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Congestive heart failure/kidney problems

Is there a connection between congestive heart failure and kidney problems? My hubby was in ICU for several days with a very rapid heartbeat and very low BP. They diagnosed it as congestive heart failure, and he was treated, then moved to a regular hospital room. Now the cardiologist is calling in a kidney specialist. What is the connection? It is a rotten shame the doctors will not tell us what is going on. Can you help?
Asked On : Sun, 20 Dec 2009
Answers:  1 Views:  520
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  User's Response
In CHF your heart beats don't effectively pump your blood. The back up of blood that isn't getting completely pumped around the body builds up causing ed em(which is a collection of fluid). This edema is often seen in the ankles and such, but the fluid can build up in the lungs which makes it hard to breath causing patients to be short of breath often. As for your husband's kidneys there could be many reasons to check them. For one the fluid needs to go someplace and your lungs is not where you want it so the doctor needs to make sure his kidneys are working properly to help filter out some of the fluid. The doctor also wants to make sure the kidneys are in proper working condition because if they are not doing their job in the first place this could also be a cause of your edema. Also diuretic drugs such as Aldactone (spironolactone), Dyazide (triamterene), Hydrodiuril (hydrochlorothiazide), Lasix (furosemide), and Maxzide (triamterene) help remove excess fluid from the body. You want to make sure the kidneys work properly before giving these drugs because it is unsafe to take these if you are unable to urinate properly. Remember also you have the right to know what is going on, and the doctors have to answer your questions so stand up for your self and be aggressive if you have to when it comes to getting your questions answered. Also if you don't understand the answers the doctors give you then ask them to explain more and don't let them get away until you understand everything that is going on. Don;t say yes you understand if you really don't make them make you understand their job is to take care of you, and understanding the situation is one of the most important steps to deciding on your treatments. Many prayers for you and your husband.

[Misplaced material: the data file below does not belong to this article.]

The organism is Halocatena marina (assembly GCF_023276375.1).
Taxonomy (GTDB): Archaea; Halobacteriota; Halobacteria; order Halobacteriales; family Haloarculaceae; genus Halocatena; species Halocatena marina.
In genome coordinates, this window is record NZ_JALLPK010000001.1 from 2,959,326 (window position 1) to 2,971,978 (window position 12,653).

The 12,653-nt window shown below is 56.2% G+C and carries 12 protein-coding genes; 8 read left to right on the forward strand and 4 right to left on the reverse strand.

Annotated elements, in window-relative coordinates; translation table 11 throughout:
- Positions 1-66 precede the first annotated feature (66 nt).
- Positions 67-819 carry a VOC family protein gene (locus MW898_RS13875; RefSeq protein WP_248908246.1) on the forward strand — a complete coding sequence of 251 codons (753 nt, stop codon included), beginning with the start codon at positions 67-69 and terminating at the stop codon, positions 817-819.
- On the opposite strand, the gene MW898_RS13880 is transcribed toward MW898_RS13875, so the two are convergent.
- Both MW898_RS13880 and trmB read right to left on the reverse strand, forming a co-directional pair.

Answered: Sun, 20 Dec 2009
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